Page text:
Brazilian city’s homeless get incentive for going to shelter: Beds for their pets
A small city in southern Brazil has found a way to attract more homeless people to one of its shelters on chilly winter nights: They now also take in people’s pets.
Canoas — a city with an estimated population of 348,000 in the state of Rio Grande do Sul — came to the realization that many people living on the streets avoided staying at the city’s 14 shelters during the Southern Hemisphere winter now taking place because their pets were not welcome, said the city’s animal welfare special secretary, Fabiane Tomazi Borba.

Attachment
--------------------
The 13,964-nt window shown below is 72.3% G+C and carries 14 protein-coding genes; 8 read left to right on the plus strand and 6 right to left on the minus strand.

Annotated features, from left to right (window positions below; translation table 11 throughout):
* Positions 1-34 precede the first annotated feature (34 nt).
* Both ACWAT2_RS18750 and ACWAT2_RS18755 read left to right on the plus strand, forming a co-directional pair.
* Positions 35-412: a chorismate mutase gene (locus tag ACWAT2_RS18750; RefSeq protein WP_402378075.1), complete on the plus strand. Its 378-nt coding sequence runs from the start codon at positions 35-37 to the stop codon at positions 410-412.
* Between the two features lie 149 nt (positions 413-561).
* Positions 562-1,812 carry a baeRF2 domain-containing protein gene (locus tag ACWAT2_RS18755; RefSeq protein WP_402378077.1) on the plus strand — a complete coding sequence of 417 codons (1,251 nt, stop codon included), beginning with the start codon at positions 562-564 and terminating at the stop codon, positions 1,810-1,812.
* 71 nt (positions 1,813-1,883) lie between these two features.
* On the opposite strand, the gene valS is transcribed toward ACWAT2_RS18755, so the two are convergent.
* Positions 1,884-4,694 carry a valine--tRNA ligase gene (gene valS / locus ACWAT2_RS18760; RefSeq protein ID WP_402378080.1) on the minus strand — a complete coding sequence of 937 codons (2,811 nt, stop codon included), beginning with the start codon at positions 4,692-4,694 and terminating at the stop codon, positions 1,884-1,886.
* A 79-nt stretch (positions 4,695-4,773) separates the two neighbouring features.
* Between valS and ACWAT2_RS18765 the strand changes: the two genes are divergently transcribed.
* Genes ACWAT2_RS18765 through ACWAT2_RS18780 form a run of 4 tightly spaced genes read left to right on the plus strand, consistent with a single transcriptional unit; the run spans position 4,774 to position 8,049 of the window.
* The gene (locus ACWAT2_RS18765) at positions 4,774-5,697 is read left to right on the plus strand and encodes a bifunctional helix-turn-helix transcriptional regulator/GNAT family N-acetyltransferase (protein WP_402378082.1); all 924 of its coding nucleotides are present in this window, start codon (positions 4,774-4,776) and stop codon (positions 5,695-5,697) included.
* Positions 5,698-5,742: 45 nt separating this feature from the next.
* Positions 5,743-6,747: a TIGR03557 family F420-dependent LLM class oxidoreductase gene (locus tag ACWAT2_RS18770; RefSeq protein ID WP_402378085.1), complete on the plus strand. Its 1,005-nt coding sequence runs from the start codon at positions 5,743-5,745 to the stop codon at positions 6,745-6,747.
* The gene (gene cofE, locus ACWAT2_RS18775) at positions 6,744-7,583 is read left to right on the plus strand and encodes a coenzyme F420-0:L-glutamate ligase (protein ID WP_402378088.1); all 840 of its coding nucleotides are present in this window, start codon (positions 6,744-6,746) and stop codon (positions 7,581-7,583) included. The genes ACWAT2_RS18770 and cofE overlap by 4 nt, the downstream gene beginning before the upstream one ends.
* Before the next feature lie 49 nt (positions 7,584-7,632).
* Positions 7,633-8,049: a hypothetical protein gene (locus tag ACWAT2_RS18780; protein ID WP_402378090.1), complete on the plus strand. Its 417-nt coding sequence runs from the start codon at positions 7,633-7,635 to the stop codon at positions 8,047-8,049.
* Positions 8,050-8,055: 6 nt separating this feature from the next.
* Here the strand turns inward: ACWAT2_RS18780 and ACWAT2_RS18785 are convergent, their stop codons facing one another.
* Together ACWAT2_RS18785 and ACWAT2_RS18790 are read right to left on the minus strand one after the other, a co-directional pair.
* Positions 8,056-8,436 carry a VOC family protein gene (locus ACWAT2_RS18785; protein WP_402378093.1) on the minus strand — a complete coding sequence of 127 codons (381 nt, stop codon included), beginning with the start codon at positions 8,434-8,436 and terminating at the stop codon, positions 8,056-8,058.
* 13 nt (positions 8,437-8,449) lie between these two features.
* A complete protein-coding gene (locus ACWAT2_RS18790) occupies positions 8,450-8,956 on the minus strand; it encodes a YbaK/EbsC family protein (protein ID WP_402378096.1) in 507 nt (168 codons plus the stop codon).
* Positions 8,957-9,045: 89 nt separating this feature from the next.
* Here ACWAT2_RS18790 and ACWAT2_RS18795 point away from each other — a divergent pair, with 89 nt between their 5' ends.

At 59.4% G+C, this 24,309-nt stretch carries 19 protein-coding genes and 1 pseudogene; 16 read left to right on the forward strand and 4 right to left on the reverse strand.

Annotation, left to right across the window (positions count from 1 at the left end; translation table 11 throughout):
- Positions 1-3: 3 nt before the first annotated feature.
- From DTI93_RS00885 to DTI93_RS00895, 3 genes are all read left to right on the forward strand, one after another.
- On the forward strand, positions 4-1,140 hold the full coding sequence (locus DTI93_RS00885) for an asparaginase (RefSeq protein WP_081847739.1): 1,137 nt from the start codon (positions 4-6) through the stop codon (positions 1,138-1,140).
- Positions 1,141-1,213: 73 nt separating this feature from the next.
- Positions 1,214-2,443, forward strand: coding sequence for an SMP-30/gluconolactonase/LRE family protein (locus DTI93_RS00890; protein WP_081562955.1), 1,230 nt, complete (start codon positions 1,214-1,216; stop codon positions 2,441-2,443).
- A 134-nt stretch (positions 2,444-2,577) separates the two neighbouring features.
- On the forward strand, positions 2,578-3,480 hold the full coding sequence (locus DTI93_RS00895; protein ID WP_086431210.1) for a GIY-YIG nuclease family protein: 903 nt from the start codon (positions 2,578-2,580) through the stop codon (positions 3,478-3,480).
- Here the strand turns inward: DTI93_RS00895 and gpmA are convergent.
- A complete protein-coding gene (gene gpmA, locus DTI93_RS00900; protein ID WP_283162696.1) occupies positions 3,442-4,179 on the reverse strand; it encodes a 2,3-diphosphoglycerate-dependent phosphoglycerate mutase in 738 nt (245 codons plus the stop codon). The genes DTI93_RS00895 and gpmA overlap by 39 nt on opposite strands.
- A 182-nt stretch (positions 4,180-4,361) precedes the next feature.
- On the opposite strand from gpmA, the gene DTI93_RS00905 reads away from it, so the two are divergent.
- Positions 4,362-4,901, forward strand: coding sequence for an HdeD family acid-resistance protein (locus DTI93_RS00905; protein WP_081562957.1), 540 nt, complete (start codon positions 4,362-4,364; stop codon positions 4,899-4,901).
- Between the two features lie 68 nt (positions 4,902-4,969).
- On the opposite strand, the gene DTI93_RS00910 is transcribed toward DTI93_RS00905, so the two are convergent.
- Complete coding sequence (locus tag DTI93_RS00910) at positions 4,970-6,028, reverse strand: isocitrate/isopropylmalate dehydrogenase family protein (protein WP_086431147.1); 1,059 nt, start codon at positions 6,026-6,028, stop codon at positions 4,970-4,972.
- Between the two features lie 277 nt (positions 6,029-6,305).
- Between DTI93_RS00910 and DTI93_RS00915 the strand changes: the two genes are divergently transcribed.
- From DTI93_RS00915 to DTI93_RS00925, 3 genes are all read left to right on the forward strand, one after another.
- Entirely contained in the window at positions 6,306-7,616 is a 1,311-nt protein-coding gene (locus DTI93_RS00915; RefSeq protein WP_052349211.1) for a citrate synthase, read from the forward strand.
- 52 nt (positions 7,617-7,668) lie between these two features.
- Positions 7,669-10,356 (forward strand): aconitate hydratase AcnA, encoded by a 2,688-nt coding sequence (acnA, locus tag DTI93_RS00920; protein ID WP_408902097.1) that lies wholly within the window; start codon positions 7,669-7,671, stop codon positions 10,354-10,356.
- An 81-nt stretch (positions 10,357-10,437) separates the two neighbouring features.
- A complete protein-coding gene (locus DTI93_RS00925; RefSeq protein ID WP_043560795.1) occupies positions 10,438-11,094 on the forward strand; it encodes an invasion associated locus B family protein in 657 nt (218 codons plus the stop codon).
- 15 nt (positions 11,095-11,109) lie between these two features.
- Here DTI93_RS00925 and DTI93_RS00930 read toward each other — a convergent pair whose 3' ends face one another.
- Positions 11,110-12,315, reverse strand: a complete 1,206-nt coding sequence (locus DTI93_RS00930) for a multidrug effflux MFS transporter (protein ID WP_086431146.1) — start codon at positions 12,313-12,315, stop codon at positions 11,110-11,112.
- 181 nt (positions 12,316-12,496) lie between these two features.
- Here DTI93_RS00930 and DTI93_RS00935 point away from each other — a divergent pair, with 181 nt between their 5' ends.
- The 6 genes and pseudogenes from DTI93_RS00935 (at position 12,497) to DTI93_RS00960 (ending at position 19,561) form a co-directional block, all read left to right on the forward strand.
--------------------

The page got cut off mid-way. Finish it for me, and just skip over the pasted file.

“Many times, they prefer not to stay in a shelter, so as not to abandon their pets,” the animal care specialist said.
Homeless people and their pets can now sleep under a roof and find shelter from the low temperatures at the La Salle Sao Paulo school facilities, which can house up to 150 people per day.
Machado de Lima has been sleeping at the shelter with his dogs.
“If I couldn’t stay at the shelter, I would take them (dogs) to sleep with me. They sleep with me in the street,” he said.
Homeless people receive an amenity kit containing items like soap, towels, toothbrush and toothpaste, and are provided with breakfast and dinner. Their pets receive a veterinary checkup.
Animal care specialist Borba said pets are checked for parasites, vaccinated and castrated or spayed.
“They can live here with their parents, sleep warm, healthily and with the guarantee that they will not transmit any illness. So the perspective is to care for humans, but, also, for pets,” she said.